“Slamming Open the Door”

Last Saturday, Pearl had two birthday parties back to back. The second one, I dropped her off. But at the first I stayed, standing around chatting with the birthday boy’s mom, a friend whose bookshelves inspire me every time I happen into her house.

This time, I scanned the titles as the passel of four-year olds ran around with light sabers and swords. One book caught my eye, a slender volume of poems. It had a picture of a single ladybug on the stark white cover, along with the title in red italics: Slamming Open the Door, by Kathleen Sheeder Bonanno.

I opened it up to a black and white photograph showing the bright, open, beautiful, smiling face of a young woman. Beneath the photo is her name, Leidy Sheeder Bonanno. And right then, though I’d never heard of the book or the poet, something in me understood that this girl was gone.

The very first poem wrapped itself around my heart like a fist. And then I found that I couldn’t stop reading, one poem after another narrating the story of the murder of the poet’s daughter. Capturing unbearable pain in plain, raw language.

After about five or six poems, I knew I should get up off the couch, join the party. When I did, I asked my friend how she came by this book. She said she’d heard an interview with the poet on NPR – and that yes, I could borrow it.

It sits here next to me on my desk as I type, and I am aware of myself as a woman whose daughters are not dead. Whose daughters, as of 8:15 this morning, were barreling into a brand new day-in-the-life. The life. Their lives. The ones I, like every parent, hold dear and close but know I cannot hold altogether, cannot really hold at all, must let go of, must do my best, forgive myself when I don’t, move on, show up again, love them as they are, say superstitious things, knock wood or spit over my shoulder.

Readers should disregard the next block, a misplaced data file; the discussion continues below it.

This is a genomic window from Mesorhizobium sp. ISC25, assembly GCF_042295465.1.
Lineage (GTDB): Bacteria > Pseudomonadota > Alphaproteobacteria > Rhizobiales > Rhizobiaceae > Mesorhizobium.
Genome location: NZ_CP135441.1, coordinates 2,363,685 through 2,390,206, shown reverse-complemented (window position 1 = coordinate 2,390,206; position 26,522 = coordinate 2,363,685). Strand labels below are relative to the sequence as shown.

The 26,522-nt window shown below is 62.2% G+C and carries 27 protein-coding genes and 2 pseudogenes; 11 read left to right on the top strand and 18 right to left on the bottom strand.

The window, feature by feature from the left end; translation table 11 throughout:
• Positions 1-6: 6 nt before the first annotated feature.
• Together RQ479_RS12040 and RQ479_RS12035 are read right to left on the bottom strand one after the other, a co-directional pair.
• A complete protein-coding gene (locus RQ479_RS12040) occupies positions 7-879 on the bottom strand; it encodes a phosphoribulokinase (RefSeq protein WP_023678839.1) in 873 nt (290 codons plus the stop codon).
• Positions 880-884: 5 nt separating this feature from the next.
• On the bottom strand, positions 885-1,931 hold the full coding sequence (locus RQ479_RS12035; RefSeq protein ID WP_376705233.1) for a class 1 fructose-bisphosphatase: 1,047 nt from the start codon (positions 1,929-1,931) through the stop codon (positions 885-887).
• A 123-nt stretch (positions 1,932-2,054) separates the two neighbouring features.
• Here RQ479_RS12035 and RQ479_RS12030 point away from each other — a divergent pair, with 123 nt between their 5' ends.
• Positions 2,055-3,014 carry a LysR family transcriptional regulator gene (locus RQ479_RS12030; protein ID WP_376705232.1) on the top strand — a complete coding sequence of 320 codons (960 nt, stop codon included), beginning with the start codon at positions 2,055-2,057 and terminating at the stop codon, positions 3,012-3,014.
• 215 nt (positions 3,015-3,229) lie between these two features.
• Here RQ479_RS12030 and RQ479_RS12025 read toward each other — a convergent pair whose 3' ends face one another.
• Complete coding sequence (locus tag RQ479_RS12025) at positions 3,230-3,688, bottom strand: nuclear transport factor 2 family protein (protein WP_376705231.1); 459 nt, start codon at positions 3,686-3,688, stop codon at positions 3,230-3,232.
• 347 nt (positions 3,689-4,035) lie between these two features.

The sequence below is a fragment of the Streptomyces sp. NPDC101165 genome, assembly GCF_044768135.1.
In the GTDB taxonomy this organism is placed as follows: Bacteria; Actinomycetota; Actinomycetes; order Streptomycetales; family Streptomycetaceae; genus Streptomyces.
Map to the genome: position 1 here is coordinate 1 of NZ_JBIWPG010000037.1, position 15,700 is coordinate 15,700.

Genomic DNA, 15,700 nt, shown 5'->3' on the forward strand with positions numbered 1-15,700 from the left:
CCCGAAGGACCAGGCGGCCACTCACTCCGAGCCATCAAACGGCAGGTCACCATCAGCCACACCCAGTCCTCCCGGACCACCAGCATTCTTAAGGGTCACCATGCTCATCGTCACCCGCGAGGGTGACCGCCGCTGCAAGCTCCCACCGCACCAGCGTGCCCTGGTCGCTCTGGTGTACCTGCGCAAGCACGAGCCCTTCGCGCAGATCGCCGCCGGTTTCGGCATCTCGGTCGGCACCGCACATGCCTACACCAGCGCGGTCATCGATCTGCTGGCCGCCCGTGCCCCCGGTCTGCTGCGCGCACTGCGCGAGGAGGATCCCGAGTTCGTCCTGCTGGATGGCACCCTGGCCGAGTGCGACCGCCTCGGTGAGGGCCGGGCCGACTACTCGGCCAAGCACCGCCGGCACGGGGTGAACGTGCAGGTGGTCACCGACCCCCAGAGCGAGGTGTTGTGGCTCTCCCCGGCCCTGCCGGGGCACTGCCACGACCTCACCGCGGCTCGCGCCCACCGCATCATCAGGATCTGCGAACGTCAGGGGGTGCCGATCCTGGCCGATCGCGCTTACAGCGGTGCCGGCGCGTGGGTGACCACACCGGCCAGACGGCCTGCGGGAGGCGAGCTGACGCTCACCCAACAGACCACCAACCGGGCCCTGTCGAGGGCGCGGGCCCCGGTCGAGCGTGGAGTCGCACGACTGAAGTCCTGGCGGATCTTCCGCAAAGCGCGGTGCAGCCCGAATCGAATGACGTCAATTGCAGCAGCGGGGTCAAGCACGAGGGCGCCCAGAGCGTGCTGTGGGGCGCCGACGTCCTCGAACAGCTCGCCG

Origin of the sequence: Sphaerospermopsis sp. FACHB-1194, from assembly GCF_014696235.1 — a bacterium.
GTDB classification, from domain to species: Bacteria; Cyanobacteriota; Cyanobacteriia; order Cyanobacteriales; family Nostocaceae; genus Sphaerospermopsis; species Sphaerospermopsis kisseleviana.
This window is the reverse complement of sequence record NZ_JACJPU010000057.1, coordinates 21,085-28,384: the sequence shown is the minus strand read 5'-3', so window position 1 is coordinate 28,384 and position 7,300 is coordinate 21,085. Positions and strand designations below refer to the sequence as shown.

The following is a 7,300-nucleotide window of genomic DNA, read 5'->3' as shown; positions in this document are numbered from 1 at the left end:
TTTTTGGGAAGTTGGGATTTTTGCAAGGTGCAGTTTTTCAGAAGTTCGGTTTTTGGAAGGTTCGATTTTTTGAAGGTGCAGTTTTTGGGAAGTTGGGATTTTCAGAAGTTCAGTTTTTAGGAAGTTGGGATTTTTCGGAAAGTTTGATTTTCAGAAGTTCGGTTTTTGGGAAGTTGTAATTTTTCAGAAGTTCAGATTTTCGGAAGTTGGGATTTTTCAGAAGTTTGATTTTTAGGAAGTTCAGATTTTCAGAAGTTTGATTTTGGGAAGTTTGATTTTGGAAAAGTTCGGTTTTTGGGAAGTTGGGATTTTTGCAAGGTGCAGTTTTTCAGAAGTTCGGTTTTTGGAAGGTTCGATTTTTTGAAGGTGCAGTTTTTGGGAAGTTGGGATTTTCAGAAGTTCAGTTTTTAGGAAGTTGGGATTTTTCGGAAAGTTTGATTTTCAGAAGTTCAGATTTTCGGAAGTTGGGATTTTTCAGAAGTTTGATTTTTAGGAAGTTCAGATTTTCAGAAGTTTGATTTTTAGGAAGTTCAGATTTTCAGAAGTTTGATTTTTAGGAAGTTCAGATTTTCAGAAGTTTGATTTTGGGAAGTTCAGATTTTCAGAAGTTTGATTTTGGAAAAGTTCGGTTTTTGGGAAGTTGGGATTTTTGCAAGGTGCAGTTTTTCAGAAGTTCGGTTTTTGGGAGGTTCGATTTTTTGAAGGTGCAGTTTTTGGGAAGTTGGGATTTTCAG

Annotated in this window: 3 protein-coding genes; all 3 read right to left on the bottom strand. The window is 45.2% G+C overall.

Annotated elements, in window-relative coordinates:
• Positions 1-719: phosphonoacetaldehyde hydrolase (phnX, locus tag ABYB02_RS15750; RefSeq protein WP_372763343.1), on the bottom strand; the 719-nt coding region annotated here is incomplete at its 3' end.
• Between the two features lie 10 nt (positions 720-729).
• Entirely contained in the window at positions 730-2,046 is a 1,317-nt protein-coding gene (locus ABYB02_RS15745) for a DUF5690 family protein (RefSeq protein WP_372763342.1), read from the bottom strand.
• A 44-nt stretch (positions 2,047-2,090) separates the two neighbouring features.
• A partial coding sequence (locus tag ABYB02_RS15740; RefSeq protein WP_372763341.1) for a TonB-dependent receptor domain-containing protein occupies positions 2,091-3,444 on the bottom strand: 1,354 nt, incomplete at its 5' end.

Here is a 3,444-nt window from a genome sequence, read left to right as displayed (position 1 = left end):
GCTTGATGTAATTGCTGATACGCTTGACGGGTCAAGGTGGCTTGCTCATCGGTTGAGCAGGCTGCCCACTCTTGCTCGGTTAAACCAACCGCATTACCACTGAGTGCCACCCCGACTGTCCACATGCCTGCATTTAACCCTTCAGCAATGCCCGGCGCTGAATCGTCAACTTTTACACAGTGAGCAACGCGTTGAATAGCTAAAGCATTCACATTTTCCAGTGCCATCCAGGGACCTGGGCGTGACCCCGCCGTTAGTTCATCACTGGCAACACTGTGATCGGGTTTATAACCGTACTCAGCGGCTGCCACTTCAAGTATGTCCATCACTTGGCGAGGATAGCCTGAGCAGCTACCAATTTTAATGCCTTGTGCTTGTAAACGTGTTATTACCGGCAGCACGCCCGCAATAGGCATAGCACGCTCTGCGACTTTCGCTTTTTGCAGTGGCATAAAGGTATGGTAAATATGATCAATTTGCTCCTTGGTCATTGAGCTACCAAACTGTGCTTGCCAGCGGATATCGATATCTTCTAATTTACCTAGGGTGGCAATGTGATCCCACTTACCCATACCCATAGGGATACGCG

Or simply hope. Hope and pray they will be safe from harm. Are hope and prayer just forms of superstition? Does it matter? Is it blasphemous to write such words?

I am grateful to the poets who say the unspeakable.



In his Russian greatcoat,
slamming open the door
with an unpardonable bang,
and he has been here ever since.

He changes everything,
rearranges the furniture,
his hands hovers
by the phone;
he will answer now, he says;
he will be the answer.

Tonight he sits down to dinner
at the head of the table
as we eat, mute;
later, he climbs into bed
between us.

Even as I sit here,
he stands behind me
clamping two
colossal hands on my shoulders
and bends down
and whispers to my neck:
From now on,
you write about me.

~ Kathleen Sheeder Bonanno

3 thoughts on ““Slamming Open the Door”

  1. Karen Maezen Miller says:

    This reminds me of two similarly moving and motivating NPR interviews that informed my writing: of William Maxwell’s “All the Days and Nights,” and Genevieve Jurgensen’s “The Disappearance.” Make no mistake about it.


  2. Renae C says:

    No blasphemy there – and in the face of such horror, what does blasphemy matter anyway?

    What a powerful find. The poem you posted made me shudder.

    Yes, we hold them lightly, and we hope.


  3. GailNHB says:

    Hope and pray and spit and pour salt and knock wood and then do it all again. None of it can do any harm.

    And, above all, love those two daughters over and over and more and more. And when you mess up, ask for forgiveness and then love them some more.

    Sometimes that love is the only thing you’ve got.
    Most times, it’s the only thing they need.



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